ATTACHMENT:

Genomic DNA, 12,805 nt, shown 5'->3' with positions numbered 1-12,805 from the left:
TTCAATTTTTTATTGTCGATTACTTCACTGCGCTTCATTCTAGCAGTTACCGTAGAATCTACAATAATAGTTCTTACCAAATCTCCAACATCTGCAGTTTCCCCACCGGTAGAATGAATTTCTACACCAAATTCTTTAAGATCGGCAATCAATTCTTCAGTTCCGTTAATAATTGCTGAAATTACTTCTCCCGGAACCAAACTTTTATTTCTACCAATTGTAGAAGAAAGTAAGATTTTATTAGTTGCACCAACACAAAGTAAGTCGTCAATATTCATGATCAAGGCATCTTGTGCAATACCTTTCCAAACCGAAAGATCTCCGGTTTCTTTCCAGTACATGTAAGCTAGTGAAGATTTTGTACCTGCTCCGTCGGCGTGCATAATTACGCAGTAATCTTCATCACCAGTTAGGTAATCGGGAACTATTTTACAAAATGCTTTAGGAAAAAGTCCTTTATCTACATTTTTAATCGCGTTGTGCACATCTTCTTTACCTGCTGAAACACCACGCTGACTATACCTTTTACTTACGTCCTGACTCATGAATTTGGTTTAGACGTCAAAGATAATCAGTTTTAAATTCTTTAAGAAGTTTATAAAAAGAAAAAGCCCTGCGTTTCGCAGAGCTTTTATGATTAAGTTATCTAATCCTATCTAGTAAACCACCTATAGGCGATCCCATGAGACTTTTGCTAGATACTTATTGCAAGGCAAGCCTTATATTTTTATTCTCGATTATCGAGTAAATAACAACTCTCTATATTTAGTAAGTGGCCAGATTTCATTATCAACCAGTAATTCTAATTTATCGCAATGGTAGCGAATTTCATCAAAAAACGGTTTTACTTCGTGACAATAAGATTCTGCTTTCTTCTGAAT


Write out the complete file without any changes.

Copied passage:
Genomic DNA, 12,805 nt, shown 5'->3' with positions numbered 1-12,805 from the left:
TTCAATTTTTTATTGTCGATTACTTCACTGCGCTTCATTCTAGCAGTTACCGTAGAATCTACAATAATAGTTCTTACCAAATCTCCAACATCTGCAGTTTCCCCACCGGTAGAATGAATTTCTACACCAAATTCTTTAAGATCGGCAATCAATTCTTCAGTTCCGTTAATAATTGCTGAAATTACTTCTCCCGGAACCAAACTTTTATTTCTACCAATTGTAGAAGAAAGTAAGATTTTATTAGTTGCACCAACACAAAGTAAGTCGTCAATATTCATGATCAAGGCATCTTGTGCAATACCTTTCCAAACCGAAAGATCTCCGGTTTCTTTCCAGTACATGTAAGCTAGTGAAGATTTTGTACCTGCTCCGTCGGCGTGCATAATTACGCAGTAATCTTCATCACCAGTTAGGTAATCGGGAACTATTTTACAAAATGCTTTAGGAAAAAGTCCTTTATCTACATTTTTAATCGCGTTGTGCACATCTTCTTTACCTGCTGAAACACCACGCTGACTATACCTTTTACTTACGTCCTGACTCATGAATTTGGTTTAGACGTCAAAGATAATCAGTTTTAAATTCTTTAAGAAGTTTATAAAAAGAAAAAGCCCTGCGTTTCGCAGAGCTTTTATGATTAAGTTATCTAATCCTATCTAGTAAACCACCTATAGGCGATCCCATGAGACTTTTGCTAGATACTTATTGCAAGGCAAGCCTTATATTTTTATTCTCGATTATCGAGTAAATAACAACTCTCTATATTTAGTAAGTGGCCAGATTTCATTATCAACCAGTAATTCTAATTTATCGCAATGGTAGCGAATTTCATCAAAAAACGGTTTTACTTCGTGACAATAAGATTCTGCTTTCTTCTGAAT